E-bikes being assembled at an Accell factory in Hungary
E-bikes being assembled at an Accell factory in Hungary © Akos Stiller/Bloomberg

A foray into the sector by buyout group KKR was less successful. In early 2022 it acquired Accell in a deal valuing the company at €1.6bn, which then had to deal with a significant rise in inventory from late 2022 and a costly recall of faulty Babboe cargo bikes.

Sales fell 10 per cent last year and ebitda, which was €140mn in 2022, dropped by more than 90 per cent. Production in Germany and the Netherlands is being cut, along with 150 jobs and Accell is in talks with lenders to restructure its €1.2bn of debt. KKR declined to comment.

Jegen is confident that “the overstock situation will be normalised in most of our markets by the end of 2024”. In its Dutch home market, a recovery is already in evidence, he said. Accell sold 11 per cent more bikes there in the first five months of the year compared with the same period in 2023, Jegen added, while sales across the country fell by 4 per cent.

Despite the current gloom, the industry is adamant it has not run out of road, stressing that despite setbacks, sales in many countries are well above pre-pandemic levels and that there are strong grounds to assume people will remain keen on cycling because of the health benefits and often faster travel times than cars for shorter distances.

“People are taking so many trips in cars that are less than 5km. Let’s turn them into trips by bicycle,” said Hon.

“We do know that consumer demand is there, that the products are great and that many manufacturers are well positioned for the future,” Gunnar Fehlau, an industry expert and author of several cycling books, told the Financial Times.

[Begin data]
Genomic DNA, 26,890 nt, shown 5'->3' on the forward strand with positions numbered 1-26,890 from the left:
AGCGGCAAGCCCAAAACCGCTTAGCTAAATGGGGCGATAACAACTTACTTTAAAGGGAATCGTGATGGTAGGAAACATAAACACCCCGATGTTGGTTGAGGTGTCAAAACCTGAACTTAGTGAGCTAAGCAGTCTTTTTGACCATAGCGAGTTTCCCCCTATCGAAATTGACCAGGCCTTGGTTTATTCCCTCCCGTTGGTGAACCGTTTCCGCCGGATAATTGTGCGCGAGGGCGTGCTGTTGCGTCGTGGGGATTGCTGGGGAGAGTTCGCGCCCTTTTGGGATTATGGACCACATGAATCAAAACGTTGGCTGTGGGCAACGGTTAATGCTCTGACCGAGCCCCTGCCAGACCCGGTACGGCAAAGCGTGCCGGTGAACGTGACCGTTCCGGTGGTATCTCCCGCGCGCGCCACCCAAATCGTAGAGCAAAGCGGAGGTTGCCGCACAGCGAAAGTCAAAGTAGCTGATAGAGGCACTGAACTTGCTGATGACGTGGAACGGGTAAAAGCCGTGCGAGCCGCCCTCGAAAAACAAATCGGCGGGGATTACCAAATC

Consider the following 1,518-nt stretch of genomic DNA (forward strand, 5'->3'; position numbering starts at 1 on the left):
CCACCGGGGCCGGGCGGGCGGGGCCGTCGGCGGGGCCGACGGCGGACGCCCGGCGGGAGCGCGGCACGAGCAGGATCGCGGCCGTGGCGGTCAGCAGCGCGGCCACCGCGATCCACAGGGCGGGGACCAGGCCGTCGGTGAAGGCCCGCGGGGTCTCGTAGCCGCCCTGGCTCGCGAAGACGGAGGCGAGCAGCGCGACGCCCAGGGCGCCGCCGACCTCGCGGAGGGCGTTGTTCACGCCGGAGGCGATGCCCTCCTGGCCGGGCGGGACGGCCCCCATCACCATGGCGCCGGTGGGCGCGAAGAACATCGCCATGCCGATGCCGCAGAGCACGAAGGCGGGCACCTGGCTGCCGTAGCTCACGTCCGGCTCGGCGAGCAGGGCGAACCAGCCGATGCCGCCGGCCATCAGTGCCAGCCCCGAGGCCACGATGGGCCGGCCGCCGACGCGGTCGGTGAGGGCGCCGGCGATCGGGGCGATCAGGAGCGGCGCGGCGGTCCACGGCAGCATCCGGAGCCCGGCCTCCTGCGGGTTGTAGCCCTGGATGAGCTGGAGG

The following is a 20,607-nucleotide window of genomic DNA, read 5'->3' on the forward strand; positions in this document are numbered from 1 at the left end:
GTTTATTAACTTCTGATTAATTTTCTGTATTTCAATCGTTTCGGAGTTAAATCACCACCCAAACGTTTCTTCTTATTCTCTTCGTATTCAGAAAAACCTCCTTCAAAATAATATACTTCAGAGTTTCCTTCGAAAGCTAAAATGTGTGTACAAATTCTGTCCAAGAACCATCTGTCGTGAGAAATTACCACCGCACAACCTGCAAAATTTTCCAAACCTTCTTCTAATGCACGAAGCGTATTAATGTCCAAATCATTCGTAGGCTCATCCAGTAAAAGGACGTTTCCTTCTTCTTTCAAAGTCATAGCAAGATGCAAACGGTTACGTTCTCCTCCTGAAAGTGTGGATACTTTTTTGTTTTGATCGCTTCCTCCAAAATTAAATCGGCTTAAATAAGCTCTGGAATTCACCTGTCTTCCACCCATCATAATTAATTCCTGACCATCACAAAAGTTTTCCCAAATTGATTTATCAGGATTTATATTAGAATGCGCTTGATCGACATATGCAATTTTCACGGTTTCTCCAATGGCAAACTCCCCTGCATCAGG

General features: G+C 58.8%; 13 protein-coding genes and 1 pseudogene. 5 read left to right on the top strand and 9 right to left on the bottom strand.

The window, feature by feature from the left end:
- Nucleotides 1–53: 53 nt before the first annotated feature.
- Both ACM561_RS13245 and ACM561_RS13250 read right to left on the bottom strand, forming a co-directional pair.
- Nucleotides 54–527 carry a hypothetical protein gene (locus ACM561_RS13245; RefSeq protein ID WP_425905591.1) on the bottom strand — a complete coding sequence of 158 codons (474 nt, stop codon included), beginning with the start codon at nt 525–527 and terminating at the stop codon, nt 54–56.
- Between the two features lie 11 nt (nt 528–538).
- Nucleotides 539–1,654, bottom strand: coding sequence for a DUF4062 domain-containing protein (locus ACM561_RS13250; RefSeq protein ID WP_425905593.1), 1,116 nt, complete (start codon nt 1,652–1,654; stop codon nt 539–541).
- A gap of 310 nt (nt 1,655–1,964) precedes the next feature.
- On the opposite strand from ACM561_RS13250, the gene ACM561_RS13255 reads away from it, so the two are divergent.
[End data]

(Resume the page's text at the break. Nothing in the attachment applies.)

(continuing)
“At Canyon, the road and gravel categories are still growing and we see huge potential in the e-bike segment,” Canyon chief executive Nicolas de Ros Wallace told the FT, adding that he believed that “the industry, as a whole, will emerge stronger and well positioned” from the recent crisis.

Kevin Mayne, the boss of Cycling Industries Europe, an industry association, said the current bust had been exacerbated by a structural weakness in the sector. “We don’t have real time data [on supply and demand] like other industries do and which can stop panic buying and selling,” he told journalists in Frankfurt.

The bulk of bicycles are sold by small, independent bike shops who do not necessarily report inventory levels to their suppliers. Manufacturers therefore had little information about whether the surge in orders during the pandemic was a structural or one-off change. “That was the biggest mistake the whole industry made,” Jegen said.

According to Fehlau, this lack of data may cause problems again. “Retailers are currently extremely careful with regard to their orders, and manufacturers can only guess what the market wants,” he said, adding that many were keeping production for 2025 as low as possible to preserve cash.

If demand rebounds quicker than expected, there will be supply bottlenecks again. “If the worst comes to worst, this could drag on long into the 2025 season,” he said.

Source Link

You may also like

Leave a Comment

This website uses cookies. By continuing to use this site, you accept our use of cookies.